These current designs can be used to create dramatic statements as groupings or stand alone pieces in contemporary interiors. As the french say "Plus ça change et plus c'est pareil" (the more things change, the more they stay the same). It is in this spirit that I have collected together the following current designs that I feel truly honor the Baroque Period.

This is the piece that inspired me to write this article, I think that it says it all:

Evolution Credenza from Emmemobili


Louis XV Commode Wine Rack from Axis Form Lab

Diamond Credenza from Boca Do Lobo

Victoria Cabinet from Boca DO Lobo

Plastic Fantastic Small Dressoir from JSPR

Jean Pape Table and Haupt Commode form Smansk Design Studio

Vase Cabinet form Katz

Drawer's Chest from Katz

Decay Bookcase from Katz


Louie Four Poster Bed from Heal's

Charleston Silver Leaf Bed from Graham and Green

Baroque Black Bed from Jimmie Martin

Chateau Bed from Graham and Green


Movelaria Acrylic Dining Table from Limonada

Vendome Glass Dining Table from E Room Service


Louis Ghost Chair from Kartell

Caption Dining Chair from Tom Thomas

Baroque Barstool from Tom Thomas

Damask Arm Chair from DPS

Forever Chair from Jimmie Martin

Sausage Dog Chair from Jimmie Martin

Imperfection Sofa from Jimmie Martin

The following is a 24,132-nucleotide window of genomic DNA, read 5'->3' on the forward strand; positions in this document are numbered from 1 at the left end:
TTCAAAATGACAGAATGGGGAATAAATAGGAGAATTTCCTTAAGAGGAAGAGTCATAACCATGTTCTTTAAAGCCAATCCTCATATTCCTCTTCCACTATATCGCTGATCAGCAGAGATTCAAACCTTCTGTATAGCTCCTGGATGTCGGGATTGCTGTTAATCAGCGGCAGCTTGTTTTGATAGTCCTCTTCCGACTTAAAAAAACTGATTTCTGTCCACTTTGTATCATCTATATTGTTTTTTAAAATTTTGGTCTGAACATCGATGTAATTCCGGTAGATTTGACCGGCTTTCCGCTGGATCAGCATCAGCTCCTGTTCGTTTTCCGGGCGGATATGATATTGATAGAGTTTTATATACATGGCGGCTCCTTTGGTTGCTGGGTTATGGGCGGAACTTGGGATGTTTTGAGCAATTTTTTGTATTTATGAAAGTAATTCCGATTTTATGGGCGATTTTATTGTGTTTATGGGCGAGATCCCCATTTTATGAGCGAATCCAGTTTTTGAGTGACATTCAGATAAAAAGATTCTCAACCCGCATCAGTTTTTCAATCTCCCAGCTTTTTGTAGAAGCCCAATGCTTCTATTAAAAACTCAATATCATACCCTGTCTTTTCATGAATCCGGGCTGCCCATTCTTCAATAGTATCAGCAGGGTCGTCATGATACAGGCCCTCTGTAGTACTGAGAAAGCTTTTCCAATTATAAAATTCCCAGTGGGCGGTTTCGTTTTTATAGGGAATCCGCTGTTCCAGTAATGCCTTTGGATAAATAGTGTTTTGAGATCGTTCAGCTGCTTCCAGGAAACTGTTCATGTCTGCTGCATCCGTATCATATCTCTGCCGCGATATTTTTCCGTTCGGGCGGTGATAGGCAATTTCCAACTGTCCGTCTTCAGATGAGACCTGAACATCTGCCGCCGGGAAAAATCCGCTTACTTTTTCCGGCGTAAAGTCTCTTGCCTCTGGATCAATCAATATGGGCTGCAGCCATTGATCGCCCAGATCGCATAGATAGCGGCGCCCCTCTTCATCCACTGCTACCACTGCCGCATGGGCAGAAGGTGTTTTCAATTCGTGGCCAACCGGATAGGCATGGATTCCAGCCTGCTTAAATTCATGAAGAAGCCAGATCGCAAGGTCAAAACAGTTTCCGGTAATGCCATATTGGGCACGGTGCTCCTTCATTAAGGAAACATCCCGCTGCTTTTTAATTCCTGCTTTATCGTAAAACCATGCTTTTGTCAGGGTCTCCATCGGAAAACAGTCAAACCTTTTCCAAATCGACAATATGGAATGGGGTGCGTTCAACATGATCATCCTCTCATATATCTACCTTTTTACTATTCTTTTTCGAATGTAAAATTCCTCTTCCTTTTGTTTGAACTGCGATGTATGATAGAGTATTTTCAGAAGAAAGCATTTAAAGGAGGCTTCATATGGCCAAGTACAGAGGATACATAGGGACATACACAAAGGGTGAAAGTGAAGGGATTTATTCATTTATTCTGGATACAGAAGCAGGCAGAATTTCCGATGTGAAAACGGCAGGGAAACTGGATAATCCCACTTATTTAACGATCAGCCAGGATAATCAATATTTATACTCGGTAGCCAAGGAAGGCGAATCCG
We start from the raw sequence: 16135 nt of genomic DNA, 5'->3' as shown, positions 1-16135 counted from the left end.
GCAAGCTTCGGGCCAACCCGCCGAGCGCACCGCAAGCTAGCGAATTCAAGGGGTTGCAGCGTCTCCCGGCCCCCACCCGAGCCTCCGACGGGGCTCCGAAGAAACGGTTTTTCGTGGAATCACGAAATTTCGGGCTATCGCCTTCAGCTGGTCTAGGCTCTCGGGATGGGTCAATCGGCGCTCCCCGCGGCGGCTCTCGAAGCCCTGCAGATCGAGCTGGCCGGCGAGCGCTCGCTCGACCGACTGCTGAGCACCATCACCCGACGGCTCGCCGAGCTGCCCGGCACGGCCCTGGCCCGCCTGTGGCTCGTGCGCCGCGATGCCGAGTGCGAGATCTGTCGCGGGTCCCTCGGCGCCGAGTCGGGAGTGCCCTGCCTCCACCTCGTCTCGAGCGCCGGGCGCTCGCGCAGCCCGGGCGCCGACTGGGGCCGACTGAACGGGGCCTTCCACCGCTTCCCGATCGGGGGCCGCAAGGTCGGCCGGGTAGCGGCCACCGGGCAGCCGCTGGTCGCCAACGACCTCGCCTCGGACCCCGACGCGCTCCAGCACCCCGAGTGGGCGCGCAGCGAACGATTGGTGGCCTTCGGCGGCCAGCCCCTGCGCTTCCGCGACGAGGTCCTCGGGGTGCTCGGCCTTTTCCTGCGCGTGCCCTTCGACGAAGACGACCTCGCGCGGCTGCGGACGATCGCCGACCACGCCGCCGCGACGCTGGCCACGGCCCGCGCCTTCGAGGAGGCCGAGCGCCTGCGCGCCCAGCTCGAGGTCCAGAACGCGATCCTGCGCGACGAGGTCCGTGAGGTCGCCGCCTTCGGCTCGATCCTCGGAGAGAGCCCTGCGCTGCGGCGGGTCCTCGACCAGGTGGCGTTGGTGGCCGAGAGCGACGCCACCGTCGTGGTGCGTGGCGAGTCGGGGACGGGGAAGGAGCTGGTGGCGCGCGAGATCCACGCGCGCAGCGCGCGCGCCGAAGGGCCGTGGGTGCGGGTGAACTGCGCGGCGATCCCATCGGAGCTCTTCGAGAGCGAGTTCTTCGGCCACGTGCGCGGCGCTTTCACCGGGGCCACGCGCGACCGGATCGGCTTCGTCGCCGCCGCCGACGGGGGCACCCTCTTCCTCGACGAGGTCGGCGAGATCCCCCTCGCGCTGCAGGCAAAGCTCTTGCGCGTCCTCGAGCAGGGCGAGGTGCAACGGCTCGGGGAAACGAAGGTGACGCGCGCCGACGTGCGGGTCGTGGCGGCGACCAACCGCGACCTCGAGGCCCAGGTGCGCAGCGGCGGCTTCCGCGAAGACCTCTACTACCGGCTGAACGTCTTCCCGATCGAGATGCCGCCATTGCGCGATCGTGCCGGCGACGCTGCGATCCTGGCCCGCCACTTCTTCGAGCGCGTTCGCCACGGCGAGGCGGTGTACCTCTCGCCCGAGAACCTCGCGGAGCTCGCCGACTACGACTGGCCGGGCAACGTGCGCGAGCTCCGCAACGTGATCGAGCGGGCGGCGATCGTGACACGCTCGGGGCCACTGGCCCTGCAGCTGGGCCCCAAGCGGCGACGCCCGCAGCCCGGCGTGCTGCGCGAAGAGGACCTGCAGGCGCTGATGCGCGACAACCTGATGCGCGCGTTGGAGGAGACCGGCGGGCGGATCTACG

Cameo Sofa from Jimmie Martin

Plastic Fantastic Sofa from JSPR

Doggie Queen Chair from Teo Jasmin

New York Sunset Settee from Teo Jasmin


Bourgie Lamp from Kartell

Miranda Chandelier from Modani

White Chandelier from Cyan Design

A lamp that the 'Sun King' would be proud of:

Solara 2 Chandelier from ET2


Glamor Bath Fixtures from Eurolegno

Brocade Bath from Aquamass

Heat Wave Electric Radiator from Droog


Purple Baroque Frame Mirror from Klykdeco

Apollo Mirror from Boca Do Lobo

Baroque Wall Shelves from Graham and Green

Newspaper Damask Wallpaper from Designer Wallcoverings

Thug Wallpaper from Designer Wallcoverings

Westwood Wallpaper from Camilla Diedrich


Cut Out Rug from Funky Rugs

New Baroque Rug from Funky Rugs


Queen Of Love Outdoor Chair from Saw Italy

Organic Baroque Chair by Tony Duquette from Baker

For more information on any of the above shown items please contact me at:


  1. Wow, what an informative post! I love that I feel like I just took a seminar in the History of Design. Thanks for all your hard work!!

    Also, I need NEED that damask arm chair from DPS. Right now.

  2. Jennifer @ Halcyon House, Thanks for the comments. A refresher course is always a good thing! And, as to the chair, I can fulfill your NEED! Call me.

  3. This was great, very informative. I have been thinking of redecorating my room and I know nothing about design. It all originated from walking into the Hardrock cafe in Sydney and a few weeks later being informed that that style was called neo baroque. I finally had a starting point for my searches XD